JACKI LYDEN, host:
America leads the world in keeping its citizens behind bars. It also leads the world in the numbers of people locked up in long-term solitary confinement, 25,000 inmates.
In 1983, I profiled Randy Gometz, an inmate in solitary confinement at the federal supermax prison at Marion, Illinois. He still writes to me, and he's still in solitary, now at the new supermax in Florence, Colorado.
For Gometz, a lifer who became an Eastern Orthodox monk while behind bars, it's been 29 years in solitary confinement. In his most recent letter, he compared his existence to that of a frog in a jar of formaldehyde, 23 hours a day in cell time.
Surgeon and writer Atul Gawande has an article in the current New Yorker about the effects of solitary confinement. The title is "Hell Hole," and he joins me now. Dr. Gawande, welcome to the program.
Dr. ATUL GAWANDE (Author): Thank you for having me on.
LYDEN: As I understand it, you're saying that solitary confinement is a hell hole, that it's torture. Why do you say that?
Dr. GAWANDE: The reason is simply the accumulation of experience and studies showing what happens when you put people in isolation from other human beings.
It turns out we are fundamentally social creatures, not just in the sense that we get lonely when we're alone, but in the sense that without social interaction, especially when it becomes months or years on end, we lose our capability of being normal.
LYDEN: You began by looking at a classic case that people might remember from psychology textbooks, going back to the 1950s about solitude and mental health. Please tell me about Harry Harlow and his monkey experiments.
Dr. GAWANDE: Yes. These were ultimately considered somewhat horrific experiments, but he took monkeys, lab monkeys, and tried to raise them the way that the hospitals of the era raised human infants, in nurseries with lots of food and blankets and toys, but in isolation from other infants to prevent the spread of infection.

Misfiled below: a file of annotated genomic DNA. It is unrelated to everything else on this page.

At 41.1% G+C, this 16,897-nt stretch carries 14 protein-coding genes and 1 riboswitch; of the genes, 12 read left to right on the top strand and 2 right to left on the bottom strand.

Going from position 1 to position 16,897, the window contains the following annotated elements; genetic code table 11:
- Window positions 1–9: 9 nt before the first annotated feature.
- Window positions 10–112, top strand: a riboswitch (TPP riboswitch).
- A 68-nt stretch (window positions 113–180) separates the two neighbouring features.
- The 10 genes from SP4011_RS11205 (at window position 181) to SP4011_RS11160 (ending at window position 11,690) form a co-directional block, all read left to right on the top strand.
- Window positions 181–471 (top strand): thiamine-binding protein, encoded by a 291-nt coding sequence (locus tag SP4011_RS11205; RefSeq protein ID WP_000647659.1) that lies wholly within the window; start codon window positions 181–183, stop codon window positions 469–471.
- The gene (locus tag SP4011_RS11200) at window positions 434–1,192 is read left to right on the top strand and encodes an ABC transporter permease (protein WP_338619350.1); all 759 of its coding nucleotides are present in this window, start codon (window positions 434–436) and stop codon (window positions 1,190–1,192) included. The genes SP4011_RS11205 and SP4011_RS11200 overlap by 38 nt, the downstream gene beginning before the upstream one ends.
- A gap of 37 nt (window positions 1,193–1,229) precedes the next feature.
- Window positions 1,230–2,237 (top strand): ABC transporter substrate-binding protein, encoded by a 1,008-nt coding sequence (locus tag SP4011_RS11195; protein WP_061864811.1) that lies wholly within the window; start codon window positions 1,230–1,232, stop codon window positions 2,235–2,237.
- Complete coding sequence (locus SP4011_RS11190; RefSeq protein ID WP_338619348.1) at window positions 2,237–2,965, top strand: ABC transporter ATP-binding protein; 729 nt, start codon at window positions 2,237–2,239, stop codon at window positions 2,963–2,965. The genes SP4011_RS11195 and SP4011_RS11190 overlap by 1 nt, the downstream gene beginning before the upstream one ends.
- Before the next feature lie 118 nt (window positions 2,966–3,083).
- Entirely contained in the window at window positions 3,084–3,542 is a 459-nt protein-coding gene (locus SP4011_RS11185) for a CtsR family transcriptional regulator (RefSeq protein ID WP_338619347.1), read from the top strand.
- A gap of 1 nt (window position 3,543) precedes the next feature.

And after several months of observing these infants, he found that they were, yes, disease-free and larger than those from the wild, but they were also profoundly disturbed.
LYDEN: And the only thing that was different was that they weren't having the human contact, the social interaction.
Dr. GAWANDE: Yeah, or the monkey contact in this case.
LYDEN: Now, we can't conduct the same experiments on human beings, but our prison systems seem to provide thousands of inadvertent test cases. What happens to someone who is put in solitary for a long stretch? Obviously, probably not everyone reacts the same.
Dr. GAWANDE: In the beginning, you're just lonely. Then after a couple of months, you begin to simply slow down. You lose your ability to initiate behavior, organize yourself around any kind of purpose.
You can begin to hallucinate. You start pacing back and forth for hours at a time. Then your thinking pattern begins to break down. There is irrational anger, obsessing on single points, and what ultimately can develop as outright psychosis.
LYDEN: Well, do you see this changing any time soon?
Dr. GAWANDE: I don't. So, there's a striking conversation I had with a state commission of prisons, but he would only speak to me anonymously. And what he explained was that he would stop the use of solitary confinement except for short periods in his prisons because it is producing people who are mentally ill and that it's making the violence that he has to cope with worse rather than better. And that's what the data shows, as well.
More to the point, he says that the majority of the state prison commissioners that he knows feel this way, but they spend their lives defending the use of solitary confinement because when they try to even move one prisoner out of those conditions, they have the tabloids all over them, legislators calling for their heads.
It is fruitless, he argues, for him to end that kind of long-term solitary confinement because the public will not let him.
LYDEN: What prompted you to write this article and take a look at solitary confinement?
Dr. GAWANDE: I'm not sure. It's something I've thought about for a long time. I think as a doctor, for me I think about what the experiences is of individual human beings a lot, whether it's the pain I put a person through under surgery or the pain they experience from illness or disease. And I think on the most basic level, the sense that we are capable of this is my worry.
I think this has become the stain on our generation. Legalizing torture is, for us, our stain in the way that legalized racial discrimination was the stain for many previous generations.
LYDEN: Surgeon and writer Dr. Atul Gawande joined us from the studios of WBUR in Boston. Thank you very much.
Dr. GAWANDE: Thank you.
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